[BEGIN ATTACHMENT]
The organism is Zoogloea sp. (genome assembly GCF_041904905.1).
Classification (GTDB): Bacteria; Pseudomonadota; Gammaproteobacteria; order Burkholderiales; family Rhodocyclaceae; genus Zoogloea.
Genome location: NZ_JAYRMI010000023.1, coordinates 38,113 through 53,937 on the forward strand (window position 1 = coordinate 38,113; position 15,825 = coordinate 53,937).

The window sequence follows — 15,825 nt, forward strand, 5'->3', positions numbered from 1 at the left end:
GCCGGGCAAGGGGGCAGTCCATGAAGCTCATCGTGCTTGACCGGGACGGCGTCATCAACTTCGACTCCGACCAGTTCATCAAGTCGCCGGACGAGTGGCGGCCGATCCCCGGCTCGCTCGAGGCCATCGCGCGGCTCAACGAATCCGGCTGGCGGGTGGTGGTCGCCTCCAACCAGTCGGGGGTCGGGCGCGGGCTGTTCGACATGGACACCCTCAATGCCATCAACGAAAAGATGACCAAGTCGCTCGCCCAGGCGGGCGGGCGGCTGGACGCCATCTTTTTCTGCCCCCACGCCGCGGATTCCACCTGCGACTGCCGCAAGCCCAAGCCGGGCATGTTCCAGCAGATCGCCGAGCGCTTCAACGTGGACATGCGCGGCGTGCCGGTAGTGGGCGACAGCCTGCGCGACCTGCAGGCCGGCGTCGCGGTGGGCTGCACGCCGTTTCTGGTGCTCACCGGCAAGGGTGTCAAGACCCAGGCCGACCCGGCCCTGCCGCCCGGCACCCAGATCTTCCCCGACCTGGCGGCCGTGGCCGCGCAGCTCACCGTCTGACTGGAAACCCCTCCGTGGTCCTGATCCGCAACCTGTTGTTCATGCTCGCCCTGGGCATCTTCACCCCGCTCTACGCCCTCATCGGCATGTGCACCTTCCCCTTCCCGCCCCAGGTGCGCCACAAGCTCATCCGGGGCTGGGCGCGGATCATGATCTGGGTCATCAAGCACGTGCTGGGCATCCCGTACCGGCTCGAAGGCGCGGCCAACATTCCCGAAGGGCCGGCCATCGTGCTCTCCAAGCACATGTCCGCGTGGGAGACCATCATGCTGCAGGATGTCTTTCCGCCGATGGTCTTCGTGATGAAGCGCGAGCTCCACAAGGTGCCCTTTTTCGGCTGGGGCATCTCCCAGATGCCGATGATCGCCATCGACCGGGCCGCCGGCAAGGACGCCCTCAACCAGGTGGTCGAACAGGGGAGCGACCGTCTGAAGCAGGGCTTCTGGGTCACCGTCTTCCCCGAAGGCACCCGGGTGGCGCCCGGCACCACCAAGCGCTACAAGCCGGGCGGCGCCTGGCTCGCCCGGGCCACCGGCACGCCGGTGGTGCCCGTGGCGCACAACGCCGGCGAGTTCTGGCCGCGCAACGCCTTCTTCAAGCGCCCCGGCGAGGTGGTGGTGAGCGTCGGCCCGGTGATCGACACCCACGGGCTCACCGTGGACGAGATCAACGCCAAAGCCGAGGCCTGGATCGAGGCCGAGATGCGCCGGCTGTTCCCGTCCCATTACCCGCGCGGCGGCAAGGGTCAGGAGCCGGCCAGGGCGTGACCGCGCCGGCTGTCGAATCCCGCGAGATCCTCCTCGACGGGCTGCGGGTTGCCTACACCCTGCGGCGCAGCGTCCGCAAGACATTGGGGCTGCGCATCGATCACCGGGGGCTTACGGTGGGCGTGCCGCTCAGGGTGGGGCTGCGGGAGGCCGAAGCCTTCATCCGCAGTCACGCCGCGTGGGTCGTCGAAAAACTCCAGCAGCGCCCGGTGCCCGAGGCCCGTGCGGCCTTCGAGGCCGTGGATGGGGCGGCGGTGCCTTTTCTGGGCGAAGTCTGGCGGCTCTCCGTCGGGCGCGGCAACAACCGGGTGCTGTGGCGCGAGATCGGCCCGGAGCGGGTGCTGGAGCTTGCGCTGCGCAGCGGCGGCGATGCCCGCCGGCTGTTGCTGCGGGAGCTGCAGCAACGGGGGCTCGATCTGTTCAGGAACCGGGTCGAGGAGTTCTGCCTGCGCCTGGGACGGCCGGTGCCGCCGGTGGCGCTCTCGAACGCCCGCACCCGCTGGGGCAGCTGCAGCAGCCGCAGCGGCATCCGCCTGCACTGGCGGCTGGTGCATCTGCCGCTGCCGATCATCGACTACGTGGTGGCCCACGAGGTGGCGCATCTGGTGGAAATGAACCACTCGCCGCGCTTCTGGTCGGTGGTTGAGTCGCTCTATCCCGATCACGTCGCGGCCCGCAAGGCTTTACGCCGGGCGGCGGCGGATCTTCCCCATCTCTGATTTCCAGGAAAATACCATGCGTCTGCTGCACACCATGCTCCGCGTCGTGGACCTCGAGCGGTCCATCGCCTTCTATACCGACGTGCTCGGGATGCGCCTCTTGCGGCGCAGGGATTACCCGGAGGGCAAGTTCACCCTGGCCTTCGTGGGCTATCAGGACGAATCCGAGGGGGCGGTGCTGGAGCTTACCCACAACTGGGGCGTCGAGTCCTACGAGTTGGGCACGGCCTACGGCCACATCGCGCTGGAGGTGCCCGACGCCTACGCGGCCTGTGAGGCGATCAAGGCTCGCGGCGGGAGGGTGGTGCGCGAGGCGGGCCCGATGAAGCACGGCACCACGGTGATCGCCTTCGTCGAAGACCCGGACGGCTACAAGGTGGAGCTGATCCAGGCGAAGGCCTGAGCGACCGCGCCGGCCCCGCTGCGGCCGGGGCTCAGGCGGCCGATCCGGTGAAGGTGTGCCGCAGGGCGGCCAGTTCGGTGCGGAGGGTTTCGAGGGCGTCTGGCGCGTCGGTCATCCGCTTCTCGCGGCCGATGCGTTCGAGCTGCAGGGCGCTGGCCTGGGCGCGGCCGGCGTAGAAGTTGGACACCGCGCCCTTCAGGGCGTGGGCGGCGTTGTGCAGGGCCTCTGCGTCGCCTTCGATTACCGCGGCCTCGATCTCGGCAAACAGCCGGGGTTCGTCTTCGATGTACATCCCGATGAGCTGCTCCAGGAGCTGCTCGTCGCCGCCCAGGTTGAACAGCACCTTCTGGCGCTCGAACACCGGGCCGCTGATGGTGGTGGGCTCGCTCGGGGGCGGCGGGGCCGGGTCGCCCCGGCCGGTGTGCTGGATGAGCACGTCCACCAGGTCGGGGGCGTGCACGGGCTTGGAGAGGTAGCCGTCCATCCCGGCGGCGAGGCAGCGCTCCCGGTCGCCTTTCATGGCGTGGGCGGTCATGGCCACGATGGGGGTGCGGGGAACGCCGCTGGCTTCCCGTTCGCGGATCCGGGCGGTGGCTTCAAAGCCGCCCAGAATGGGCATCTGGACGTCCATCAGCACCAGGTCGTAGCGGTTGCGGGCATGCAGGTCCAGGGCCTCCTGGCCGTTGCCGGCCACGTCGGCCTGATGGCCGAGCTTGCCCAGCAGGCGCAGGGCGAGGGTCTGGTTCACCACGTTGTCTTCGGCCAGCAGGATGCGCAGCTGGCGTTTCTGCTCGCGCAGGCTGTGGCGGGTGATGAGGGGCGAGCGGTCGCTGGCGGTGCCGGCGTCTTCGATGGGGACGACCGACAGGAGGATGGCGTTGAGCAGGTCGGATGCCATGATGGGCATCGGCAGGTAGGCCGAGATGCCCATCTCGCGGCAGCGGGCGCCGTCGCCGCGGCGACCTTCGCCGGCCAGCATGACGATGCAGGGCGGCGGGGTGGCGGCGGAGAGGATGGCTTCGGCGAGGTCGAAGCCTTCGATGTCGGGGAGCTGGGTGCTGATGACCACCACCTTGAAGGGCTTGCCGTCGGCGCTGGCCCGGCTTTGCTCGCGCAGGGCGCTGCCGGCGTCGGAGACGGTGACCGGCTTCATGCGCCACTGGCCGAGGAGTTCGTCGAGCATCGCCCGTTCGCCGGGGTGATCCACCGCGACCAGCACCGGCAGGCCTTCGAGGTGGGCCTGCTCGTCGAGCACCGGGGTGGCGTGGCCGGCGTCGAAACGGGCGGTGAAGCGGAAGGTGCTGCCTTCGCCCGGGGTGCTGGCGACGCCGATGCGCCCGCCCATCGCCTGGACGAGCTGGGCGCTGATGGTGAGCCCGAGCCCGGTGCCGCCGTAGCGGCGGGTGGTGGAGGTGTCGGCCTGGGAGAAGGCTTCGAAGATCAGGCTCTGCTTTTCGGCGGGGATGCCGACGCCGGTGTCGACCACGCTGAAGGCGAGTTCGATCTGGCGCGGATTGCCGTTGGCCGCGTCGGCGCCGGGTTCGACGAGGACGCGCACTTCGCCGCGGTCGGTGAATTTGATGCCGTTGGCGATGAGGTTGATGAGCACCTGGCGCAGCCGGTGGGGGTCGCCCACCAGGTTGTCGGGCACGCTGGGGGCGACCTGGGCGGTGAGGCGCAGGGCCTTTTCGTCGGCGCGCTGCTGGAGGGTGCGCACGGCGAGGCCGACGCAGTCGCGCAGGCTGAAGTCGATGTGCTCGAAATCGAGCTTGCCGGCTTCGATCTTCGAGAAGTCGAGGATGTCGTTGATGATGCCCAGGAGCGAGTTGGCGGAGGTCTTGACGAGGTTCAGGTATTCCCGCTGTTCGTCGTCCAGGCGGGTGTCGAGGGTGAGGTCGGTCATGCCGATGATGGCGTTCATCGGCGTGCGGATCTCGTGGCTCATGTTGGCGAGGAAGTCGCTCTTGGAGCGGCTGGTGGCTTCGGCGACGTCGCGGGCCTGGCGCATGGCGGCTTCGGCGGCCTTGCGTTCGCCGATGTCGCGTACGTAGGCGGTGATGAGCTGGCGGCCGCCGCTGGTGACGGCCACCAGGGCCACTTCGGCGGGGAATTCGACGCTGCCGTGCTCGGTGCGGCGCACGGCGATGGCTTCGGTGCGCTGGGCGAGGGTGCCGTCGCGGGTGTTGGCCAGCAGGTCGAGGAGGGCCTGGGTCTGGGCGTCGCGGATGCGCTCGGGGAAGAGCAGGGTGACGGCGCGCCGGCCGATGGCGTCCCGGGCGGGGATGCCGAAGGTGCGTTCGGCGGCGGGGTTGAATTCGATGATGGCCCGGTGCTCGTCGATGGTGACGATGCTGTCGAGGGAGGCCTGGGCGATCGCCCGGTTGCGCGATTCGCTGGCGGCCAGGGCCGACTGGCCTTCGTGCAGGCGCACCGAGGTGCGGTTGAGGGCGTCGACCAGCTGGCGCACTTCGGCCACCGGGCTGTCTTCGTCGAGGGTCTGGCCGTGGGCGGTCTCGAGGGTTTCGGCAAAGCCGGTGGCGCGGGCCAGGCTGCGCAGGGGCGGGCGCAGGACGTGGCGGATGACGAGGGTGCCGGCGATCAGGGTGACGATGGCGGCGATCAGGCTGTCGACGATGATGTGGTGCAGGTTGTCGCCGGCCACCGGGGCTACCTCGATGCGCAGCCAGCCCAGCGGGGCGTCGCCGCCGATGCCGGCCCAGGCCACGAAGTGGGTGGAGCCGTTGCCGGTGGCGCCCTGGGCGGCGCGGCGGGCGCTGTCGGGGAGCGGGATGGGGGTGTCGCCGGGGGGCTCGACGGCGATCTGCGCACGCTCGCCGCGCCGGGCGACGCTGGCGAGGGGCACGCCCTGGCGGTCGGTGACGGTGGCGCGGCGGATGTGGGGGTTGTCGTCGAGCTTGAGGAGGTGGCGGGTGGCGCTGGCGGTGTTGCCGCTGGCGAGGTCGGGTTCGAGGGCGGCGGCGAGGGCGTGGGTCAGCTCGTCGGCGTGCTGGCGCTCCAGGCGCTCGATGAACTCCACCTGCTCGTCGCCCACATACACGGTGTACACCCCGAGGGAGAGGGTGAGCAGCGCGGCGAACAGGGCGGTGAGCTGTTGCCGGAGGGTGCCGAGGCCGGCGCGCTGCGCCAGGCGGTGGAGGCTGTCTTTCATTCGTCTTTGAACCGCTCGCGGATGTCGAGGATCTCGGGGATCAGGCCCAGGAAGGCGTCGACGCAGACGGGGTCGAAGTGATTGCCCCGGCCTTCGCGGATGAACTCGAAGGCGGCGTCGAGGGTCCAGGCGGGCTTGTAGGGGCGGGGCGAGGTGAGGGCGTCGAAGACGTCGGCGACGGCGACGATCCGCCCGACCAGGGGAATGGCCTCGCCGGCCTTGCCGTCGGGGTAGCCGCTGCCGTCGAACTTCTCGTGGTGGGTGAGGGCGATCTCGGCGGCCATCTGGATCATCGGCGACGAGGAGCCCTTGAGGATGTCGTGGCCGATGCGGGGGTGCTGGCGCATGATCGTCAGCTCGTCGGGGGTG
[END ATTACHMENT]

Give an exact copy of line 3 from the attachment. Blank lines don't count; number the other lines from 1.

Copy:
Genome location: NZ_JAYRMI010000023.1, coordinates 38,113 through 53,937 on the forward strand (window position 1 = coordinate 38,113; position 15,825 = coordinate 53,937).